Unveiling the Nitty-Gritty of FDA Inspection

  • Date: May 10, 2010
  • Source: Admin
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The U.S. Federal Food, Drug, and Cosmetic Act has provided the FDA with the authority to demand evidence of safety for new drugs, issue standards for food, and conduct factory inspection. By inspections, FDA makes sure that the food, cosmetics and drug are safe, efficient and secure to be used by humans and animals. The U.S. Food and Drug Administration is held responsible for

  • Protecting the public health by assuring the safety, efficacy, and security of human and veterinary drugs, biological products, medical devices, food supply, cosmetics, and products that emit radiation, and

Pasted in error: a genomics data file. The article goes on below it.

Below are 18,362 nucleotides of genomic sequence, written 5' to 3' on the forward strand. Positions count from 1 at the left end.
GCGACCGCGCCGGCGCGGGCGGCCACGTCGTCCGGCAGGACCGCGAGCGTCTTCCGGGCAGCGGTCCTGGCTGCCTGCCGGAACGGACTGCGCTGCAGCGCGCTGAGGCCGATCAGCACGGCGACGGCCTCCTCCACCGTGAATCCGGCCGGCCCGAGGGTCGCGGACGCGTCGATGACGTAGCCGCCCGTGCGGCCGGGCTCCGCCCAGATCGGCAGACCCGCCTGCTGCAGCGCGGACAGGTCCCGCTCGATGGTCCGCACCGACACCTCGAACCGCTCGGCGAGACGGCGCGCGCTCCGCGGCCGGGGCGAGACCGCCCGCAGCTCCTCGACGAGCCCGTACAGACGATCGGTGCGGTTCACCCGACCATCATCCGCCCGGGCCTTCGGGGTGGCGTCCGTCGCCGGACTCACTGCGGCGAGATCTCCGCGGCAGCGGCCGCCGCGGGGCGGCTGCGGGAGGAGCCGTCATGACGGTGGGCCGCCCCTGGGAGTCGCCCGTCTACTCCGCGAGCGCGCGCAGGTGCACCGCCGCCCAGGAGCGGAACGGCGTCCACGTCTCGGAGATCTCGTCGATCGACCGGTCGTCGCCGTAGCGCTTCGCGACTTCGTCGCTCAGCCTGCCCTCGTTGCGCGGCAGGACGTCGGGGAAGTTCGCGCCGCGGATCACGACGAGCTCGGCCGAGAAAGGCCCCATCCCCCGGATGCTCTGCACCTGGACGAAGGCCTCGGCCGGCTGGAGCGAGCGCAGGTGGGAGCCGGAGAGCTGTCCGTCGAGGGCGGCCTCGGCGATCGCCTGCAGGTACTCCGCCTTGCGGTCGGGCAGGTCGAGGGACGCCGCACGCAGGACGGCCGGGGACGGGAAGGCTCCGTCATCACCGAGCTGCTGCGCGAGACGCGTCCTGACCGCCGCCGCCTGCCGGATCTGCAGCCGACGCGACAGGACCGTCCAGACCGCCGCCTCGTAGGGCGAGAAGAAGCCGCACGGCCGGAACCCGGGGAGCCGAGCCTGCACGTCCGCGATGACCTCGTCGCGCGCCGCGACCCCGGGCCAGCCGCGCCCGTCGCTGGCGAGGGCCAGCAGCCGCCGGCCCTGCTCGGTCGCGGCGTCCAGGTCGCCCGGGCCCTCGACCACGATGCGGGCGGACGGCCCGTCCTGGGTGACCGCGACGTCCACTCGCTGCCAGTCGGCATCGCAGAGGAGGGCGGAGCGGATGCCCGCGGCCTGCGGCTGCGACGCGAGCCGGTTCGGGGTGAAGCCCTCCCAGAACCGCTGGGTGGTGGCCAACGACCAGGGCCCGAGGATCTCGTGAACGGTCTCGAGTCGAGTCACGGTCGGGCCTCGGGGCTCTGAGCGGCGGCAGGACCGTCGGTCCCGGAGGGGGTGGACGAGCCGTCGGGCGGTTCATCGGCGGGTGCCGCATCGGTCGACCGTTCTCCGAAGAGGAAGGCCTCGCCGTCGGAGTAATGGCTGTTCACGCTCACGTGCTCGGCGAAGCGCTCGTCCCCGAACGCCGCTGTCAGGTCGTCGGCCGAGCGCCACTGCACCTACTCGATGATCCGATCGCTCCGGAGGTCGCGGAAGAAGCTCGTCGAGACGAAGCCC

• Advancing the public health by helping to speed innovations that make medicines and foods more effective, safer, and more affordable; and helping the public get the accurate, science-based information they need to use medicines and foods to improve their health.

The objective of inspection – the FDA initiates its inspection with the objective to “….identify dangerous or otherwise violative units in order to protect the consuming public”

Scope of FDA Audit - FDA enjoys broad , yet limited authority to inspect equipment, materials, products, labeling and certain records.

What FDA Regulates
For different industry, regulations of the FDA get changes simultaneously. For the following four industries (Biologics, Cosmetics, Drugs, and Foods), FDA gives a closer look to:

Biologics Cosmetics Drugs Foods
  • Product and manufacturing establishment licensing
  • Safety of the nation's blood supply
  • Research to establish product standards and develop improved testing methods
  • Safety
  • Labeling


  • Product
  • OTC and prescription drug labeling approvals